Wednesday, March 10, 2010

On Catholic Schools

Archbishop Chaput on Catholic Schools:

Our schools, however, exist primarily to serve Catholic families with an education shaped by Catholic faith and moral formation. This is common sense. Other religious traditions do the same according to their beliefs, and at a heavy sacrifice. We need to remember that Catholic families pay twice for a Catholic education: through their taxes, they fund public education; then they pay again to send their children to a Catholic school. The idea that Catholic schools should require support for Catholic teaching for admission, and a serious effort from school families to live their Catholic identity faithfully, is reasonable and just.

That’s the background. Now to the human side of a painful situation. The Church never looks for reasons to turn anyone away from a Catholic education. But the Church can’t change her moral beliefs without undermining her mission and failing to serve the many families who believe in that mission. If Catholics take their faith seriously, they naturally follow the teachings of the Church in matters of faith and morals; otherwise they take themselves outside the believing community.

The Church does not claim that people with a homosexual orientation are “bad,” or that their children are less loved by God. Quite the opposite. But what the Church does teach is that sexual intimacy by anyone outside marriage is wrong; that marriage is a sacramental covenant; and that marriage can only occur between a man and a woman. These beliefs are central to a Catholic understanding of human nature, family and happiness, and the organization of society. The Church cannot change these teachings because, in the faith of Catholics, they are the teachings of Jesus Christ.

The policies of our Catholic school system exist to protect all parties involved, including the children of homosexual couples and the couples themselves. Our schools are meant to be “partners in faith” with parents. If parents don’t respect the beliefs of the Church, or live in a manner that openly rejects those beliefs, then partnering with those parents becomes very difficult, if not impossible. It also places unfair stress on the children, who find themselves caught in the middle, and on their teachers, who have an obligation to teach the authentic faith of the Church.

Most parents who send their children to Catholic schools want an environment where the Catholic faith is fully taught and practiced. That simply can’t be done if teachers need to worry about wounding the feelings of their students or about alienating students from their parents. That isn’t fair to anyone—including the wider school community. Persons who have an understanding of marriage and family life sharply different from Catholic belief are often people of sincerity and good will. They have other, excellent options for education and should see in them the better course for their children.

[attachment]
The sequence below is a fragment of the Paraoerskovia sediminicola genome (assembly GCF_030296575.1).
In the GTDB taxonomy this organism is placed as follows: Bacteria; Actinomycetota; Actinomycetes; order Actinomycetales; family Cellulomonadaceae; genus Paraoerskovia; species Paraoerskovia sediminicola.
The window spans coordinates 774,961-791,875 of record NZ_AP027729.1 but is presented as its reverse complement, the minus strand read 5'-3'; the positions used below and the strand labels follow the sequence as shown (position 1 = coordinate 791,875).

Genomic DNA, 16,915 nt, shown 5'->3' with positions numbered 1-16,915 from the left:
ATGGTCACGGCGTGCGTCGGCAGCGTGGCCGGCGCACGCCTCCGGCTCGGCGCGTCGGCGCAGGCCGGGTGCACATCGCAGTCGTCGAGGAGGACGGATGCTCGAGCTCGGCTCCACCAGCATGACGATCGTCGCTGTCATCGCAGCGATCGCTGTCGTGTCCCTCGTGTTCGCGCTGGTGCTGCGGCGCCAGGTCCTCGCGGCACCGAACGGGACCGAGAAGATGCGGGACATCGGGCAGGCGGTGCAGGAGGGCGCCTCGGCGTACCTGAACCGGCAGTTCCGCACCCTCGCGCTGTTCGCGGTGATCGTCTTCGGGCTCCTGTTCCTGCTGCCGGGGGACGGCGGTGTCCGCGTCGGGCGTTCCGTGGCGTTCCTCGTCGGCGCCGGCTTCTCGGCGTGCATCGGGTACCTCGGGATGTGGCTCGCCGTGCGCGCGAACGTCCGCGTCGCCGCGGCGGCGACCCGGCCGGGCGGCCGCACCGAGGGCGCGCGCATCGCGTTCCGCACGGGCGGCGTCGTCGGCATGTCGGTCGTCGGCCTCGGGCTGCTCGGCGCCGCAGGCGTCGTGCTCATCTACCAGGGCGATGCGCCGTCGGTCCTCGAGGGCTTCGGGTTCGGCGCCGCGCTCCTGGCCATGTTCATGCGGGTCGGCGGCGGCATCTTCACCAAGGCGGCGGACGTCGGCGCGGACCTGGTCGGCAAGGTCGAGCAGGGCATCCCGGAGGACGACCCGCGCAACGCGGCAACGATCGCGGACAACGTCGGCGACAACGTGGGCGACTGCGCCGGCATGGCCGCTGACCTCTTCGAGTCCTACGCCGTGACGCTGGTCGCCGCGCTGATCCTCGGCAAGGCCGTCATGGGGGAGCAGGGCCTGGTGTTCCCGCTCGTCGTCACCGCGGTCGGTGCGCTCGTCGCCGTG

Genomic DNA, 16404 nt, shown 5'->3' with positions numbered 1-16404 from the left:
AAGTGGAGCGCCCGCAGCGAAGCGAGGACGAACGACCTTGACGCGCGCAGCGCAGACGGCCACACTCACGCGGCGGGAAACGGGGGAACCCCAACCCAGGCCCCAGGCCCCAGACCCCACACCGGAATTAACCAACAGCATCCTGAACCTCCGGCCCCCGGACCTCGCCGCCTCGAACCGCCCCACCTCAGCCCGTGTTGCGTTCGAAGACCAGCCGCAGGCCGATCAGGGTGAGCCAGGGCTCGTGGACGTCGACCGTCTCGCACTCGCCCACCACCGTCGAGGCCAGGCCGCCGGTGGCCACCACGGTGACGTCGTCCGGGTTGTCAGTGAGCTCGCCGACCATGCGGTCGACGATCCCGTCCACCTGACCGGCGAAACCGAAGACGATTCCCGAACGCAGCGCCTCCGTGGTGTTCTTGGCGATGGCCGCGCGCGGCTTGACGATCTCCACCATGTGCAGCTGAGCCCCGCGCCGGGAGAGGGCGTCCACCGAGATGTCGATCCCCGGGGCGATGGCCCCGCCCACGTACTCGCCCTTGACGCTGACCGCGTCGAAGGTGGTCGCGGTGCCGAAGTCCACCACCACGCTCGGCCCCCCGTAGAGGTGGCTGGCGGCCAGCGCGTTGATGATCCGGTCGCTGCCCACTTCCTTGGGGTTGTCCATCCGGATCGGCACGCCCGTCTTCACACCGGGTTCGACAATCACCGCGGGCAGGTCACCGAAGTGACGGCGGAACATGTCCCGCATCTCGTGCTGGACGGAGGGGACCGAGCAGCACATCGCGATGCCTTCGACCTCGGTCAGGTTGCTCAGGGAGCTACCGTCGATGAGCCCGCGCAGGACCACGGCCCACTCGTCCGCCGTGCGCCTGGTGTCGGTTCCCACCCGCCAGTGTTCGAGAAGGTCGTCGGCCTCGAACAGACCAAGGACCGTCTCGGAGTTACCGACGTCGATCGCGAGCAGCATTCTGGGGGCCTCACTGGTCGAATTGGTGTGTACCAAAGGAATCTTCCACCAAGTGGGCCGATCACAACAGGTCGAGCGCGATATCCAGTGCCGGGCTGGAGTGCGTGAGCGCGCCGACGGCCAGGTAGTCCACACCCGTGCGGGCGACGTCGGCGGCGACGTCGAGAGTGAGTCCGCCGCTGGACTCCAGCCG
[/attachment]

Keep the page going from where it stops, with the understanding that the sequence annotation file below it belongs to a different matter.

Thank God for Archbishop Chaput. To read more, go here.


Mike said...

Archbishop Chaput's defense of this decision saddens me, and smacks of hypocracy. Does the school cast out children of unmarried heterosexual couples? How about single parents (divorced or widowed) -- does the Church expel their children unless those parents prove their celibacy? After all, since "sexual intimacy by anyone outside marriage is wrong," then all single parents would have to sign celibacy pledges or else risk their children being kicked out of school. At least that would be applying the rule fairly.

Perhaps that's the flaw in my thinking: expecting the Church to be logical, or reasonable, when it comes to homosexuality. The only way I would support his decision is if they applied the rule to single parents and unmarried heterosexual couples as well. While that would seem harsh to the children, at least it would demonstrate admirable adherence to the Church's core beliefs -- rather than the thinly-veiled bias demonstrated now.

Anonymous said...

Wow, should the ADW have practicing homosexuals, married homosexuals as teachers in their Catholic schools? Should children whose parents are practicing homosexuals, with a live-in partner at home, be allowed to attend Catholic schools?

Kat said...

For me, this is something that I can see both sides of. On one hand the schools are bound to uphold Catholic Moral Teaching, on the other hand the child shouldn't be made to suffer because of the sins of the parents.

I also believe that if this is to be enforced with any credibility it needs to be enforced across all of Catholic Moral Teaching not just one section of it. But that is my opinion.

Charles said...

I think it's a logical fallacy to totally equate unmarried homosexual relationships with unmarried heterosexual relationships. They may be in sin, but not in their steps to reconciliation.
I could understand an argument that both reveal our desire for union but in ways incomplete of love for self, spouse and child or for God, the sacrament of marriage and the Church's teachings.
However, they are not exactly equal in how they are to be reconciled. Archbishop Chaput clearly and correctly points out that parents are co-partners in instructing children in the faith whether that be through parochial schools, foster care, adoption, CCD and any number of programs.
Thus, certainly, the expectations they would have homosexual relationships to be reconciled would be seem to be more substantial ("harsh") than those of heterosexual relationships.

Anonymous said...

Archbishop Chaput is so right, our schools should be "parteners in faith" with parents. Our schools should not be turned into rent collecting machines. Or, as is the case with the Archdiocese of Washington, machines that attempt to collect delinquent rent.